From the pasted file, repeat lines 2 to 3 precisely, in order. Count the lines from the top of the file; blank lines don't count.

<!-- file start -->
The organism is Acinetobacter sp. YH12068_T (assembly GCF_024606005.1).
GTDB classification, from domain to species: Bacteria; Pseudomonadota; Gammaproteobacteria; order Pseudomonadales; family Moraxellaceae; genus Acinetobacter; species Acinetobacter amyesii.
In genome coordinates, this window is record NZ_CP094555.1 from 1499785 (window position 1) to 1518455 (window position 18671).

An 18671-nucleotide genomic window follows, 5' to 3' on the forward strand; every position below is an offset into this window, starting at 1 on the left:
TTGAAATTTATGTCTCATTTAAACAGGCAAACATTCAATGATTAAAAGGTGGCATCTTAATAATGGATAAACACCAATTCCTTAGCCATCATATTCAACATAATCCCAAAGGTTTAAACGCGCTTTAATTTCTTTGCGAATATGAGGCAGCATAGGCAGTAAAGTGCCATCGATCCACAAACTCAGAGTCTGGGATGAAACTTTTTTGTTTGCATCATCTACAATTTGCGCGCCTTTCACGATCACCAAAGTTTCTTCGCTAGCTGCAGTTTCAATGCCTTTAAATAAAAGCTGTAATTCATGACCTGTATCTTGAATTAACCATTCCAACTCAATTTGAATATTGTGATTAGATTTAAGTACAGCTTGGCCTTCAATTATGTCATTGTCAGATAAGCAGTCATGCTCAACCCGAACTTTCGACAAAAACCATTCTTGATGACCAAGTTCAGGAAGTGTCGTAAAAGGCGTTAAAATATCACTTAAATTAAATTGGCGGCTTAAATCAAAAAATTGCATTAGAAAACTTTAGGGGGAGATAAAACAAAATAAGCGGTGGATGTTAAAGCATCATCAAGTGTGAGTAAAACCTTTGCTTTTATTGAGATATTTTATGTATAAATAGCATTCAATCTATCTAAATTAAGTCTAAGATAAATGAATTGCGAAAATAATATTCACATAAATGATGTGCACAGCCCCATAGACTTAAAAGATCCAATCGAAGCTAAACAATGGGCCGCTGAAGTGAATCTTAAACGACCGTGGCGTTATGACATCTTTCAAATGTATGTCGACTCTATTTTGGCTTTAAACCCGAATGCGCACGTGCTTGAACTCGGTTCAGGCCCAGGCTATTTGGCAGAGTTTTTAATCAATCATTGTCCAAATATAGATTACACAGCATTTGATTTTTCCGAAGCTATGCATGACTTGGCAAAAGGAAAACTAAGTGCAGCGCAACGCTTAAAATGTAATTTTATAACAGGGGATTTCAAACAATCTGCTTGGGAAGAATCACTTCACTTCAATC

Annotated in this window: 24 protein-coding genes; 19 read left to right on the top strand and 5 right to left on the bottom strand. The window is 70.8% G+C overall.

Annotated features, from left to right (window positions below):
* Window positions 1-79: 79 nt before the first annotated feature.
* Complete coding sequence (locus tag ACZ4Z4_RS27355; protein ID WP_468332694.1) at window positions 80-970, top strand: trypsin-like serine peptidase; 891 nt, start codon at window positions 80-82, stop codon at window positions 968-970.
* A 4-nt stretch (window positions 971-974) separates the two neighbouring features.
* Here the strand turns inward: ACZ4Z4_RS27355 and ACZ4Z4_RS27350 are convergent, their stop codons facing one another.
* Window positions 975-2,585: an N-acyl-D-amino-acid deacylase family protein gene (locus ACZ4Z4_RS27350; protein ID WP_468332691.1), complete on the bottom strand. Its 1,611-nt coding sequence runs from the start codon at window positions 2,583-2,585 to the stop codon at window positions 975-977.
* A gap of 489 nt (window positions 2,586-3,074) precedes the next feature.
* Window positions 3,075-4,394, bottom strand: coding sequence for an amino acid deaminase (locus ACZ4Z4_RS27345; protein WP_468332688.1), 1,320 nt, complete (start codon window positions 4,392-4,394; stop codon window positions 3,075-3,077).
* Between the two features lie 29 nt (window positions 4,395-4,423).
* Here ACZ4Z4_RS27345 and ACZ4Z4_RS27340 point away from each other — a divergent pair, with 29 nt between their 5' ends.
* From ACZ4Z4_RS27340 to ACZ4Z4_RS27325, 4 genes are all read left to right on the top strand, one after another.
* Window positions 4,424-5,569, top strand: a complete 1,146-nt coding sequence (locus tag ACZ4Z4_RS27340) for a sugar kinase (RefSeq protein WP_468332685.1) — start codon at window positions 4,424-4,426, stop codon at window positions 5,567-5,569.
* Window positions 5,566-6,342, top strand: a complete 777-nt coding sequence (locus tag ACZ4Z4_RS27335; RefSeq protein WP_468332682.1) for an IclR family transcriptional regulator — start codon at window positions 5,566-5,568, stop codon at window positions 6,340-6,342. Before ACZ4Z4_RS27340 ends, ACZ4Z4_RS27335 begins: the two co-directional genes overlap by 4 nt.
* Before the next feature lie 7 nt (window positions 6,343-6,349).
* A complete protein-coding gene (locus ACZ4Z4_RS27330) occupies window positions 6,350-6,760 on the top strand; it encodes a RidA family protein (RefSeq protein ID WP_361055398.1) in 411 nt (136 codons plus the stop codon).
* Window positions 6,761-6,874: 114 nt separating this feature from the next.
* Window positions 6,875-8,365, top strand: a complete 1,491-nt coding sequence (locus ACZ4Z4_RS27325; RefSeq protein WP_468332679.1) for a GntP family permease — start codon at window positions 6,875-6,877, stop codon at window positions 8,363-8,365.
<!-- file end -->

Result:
GTDB classification, from domain to species: Bacteria; Pseudomonadota; Gammaproteobacteria; order Pseudomonadales; family Moraxellaceae; genus Acinetobacter; species Acinetobacter amyesii.
In genome coordinates, this window is record NZ_CP094555.1 from 1499785 (window position 1) to 1518455 (window position 18671).